“Once on This Island” Review

To celebrate Black History month, Center Stage Productions, a local theater group, presented “Once on this Island” Feb. 17-19 at the Arkansas State University Pavilion featuring a full cast of color.  

“Once on this Island” is a Broadway musical based on the novel “My Love, My Love” by Rosa Guy written in 1985. Its script and lyrics were written by Lynn Ahrens with music by Stephen Flaherty.  

The musical is a retelling of Hans Christian Andersen’s fairy tale, “The Little Mermaid,” centering around a peasant girl named Ti Moune, in 19th century French Antilles, who falls in love with a wealthy boy named Daniel and makes a deal with the gods to save his life even though their love is forbidden.  

Though based on a fairy tale, ‘Once on This Island’ deals with harder topics such as colorism and class barriers. The play begs a deeper question “does love conquer death?” 

Center Stage’s adaptation was directed and choreographed by A-State alumni Quinton Sanders, a 22-year-old who graduated this past August with a major in marketing and a minor in theater.  

The musical featured 21 songs that were full of dancing and strong voices that harmonized well to create a cohesive show that held your attention from start to finish.  

The intimacy of the pavilion, as well as the lighting technique and background sounds used also added to the creation of a space that felt like a full experience.  

Sanders said the cast did a shorter process of rehearsals starting in early January, rehearsing three days a week.

 “The cast had to come in very prepared,” Sanders said.  

Jharel Jerez, the 25-year-old who played Daniel, said he spent time recording qualities that he thought his character would have in his actions and mannerisms, including qualities that a prince would convey and try to mimic them.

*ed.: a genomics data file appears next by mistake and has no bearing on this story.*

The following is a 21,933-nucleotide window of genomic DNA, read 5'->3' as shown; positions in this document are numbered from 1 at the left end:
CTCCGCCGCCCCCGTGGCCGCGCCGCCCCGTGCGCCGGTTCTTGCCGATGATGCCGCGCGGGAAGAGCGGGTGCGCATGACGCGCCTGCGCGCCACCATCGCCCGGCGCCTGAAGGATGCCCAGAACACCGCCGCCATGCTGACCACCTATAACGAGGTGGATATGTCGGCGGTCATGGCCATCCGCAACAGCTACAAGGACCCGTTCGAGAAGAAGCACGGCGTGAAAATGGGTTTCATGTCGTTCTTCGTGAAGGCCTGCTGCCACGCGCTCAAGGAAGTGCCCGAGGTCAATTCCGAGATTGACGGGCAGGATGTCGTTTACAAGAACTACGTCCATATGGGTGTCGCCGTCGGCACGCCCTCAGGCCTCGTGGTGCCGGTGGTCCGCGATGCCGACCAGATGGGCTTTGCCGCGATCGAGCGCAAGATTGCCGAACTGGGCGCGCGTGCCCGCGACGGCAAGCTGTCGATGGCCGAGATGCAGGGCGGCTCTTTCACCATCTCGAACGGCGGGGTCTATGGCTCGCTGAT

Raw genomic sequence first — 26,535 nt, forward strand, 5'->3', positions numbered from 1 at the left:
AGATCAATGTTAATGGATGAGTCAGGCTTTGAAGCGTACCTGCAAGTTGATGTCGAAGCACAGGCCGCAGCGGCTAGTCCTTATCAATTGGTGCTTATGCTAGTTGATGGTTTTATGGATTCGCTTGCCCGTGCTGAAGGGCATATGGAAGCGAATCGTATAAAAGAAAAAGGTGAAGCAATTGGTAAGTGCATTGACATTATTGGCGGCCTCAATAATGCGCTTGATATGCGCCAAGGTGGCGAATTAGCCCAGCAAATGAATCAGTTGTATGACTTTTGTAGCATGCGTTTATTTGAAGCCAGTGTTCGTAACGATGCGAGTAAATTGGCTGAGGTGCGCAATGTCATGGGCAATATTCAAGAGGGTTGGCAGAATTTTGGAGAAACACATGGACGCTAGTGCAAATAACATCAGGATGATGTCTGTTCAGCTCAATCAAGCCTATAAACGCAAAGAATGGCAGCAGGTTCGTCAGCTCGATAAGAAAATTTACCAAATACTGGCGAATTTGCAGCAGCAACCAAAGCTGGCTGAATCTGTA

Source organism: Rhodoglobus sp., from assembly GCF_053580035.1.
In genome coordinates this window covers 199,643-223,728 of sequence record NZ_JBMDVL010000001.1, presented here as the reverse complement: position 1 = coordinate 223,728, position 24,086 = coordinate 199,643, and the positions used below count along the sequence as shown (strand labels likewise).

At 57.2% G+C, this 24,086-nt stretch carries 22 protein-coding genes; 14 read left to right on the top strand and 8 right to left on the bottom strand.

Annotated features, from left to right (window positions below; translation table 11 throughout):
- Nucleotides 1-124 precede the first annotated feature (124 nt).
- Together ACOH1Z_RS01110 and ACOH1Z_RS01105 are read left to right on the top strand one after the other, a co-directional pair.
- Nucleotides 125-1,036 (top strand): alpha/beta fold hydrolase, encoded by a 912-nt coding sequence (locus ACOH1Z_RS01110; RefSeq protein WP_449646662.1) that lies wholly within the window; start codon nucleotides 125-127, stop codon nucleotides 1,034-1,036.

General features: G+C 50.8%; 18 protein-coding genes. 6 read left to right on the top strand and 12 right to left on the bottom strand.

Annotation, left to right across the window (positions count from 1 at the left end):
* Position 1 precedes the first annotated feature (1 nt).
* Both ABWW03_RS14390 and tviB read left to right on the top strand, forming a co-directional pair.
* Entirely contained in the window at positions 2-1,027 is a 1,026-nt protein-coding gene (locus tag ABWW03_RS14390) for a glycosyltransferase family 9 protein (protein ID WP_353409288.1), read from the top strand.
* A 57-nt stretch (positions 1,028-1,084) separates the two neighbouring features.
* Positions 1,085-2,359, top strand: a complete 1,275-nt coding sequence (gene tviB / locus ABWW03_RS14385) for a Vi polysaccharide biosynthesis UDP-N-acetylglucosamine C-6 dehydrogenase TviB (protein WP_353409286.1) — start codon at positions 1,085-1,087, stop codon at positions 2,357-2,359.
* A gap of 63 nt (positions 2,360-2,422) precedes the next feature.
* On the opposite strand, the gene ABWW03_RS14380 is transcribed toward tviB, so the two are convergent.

He said he shares some qualities with Daniel like being indecisive, easily distracted and young at heart, but it was “weird to play him” because the qualities he doesn’t share with him he would never want to possess. Jerez said the role was very different for him, but one he said he needed to learn how to play.  

Kylah Hood, a 20-year-old theater major, played the lead role of Ti Moune. Her preparation for the play included researching what the typical life for a peasant in Haiti was during the 19th century and looking into the story of “The Little Mermaid,” as well as colorism, something she said she experiences daily.  

Hood had a natural grace about her that was captivating, coupled with a powerhouse voice she had all eyes on her every time she took the stage.  

“During the show I have this moment where I go back and forth from being stressed to really, really, really into the character to where I almost think it’s kind of real,” she said. “The lights and not being able to see the audience works because I’m like ‘No one is watching me right now, I’m really in this.’” 

The last song “Why We Tell the Story” brings the show to a close and answers the question of why is this play important in relation to Black history. Life, pain, love, grief, hope, faith, is why we tell the story. 

Sanders said the play tells “the story about lives,” to show that we have compassion and empathy for others and we’re here to just love and tell our stories.

“It’s very important to tell this story, especially in a town like Jonesboro where we have a very populated area of closed minded people,” Sanders said. “Center Stage productions is a company where we do shows that make people think, not only entertain them. We want to start the conversation.”

Categories: #Life

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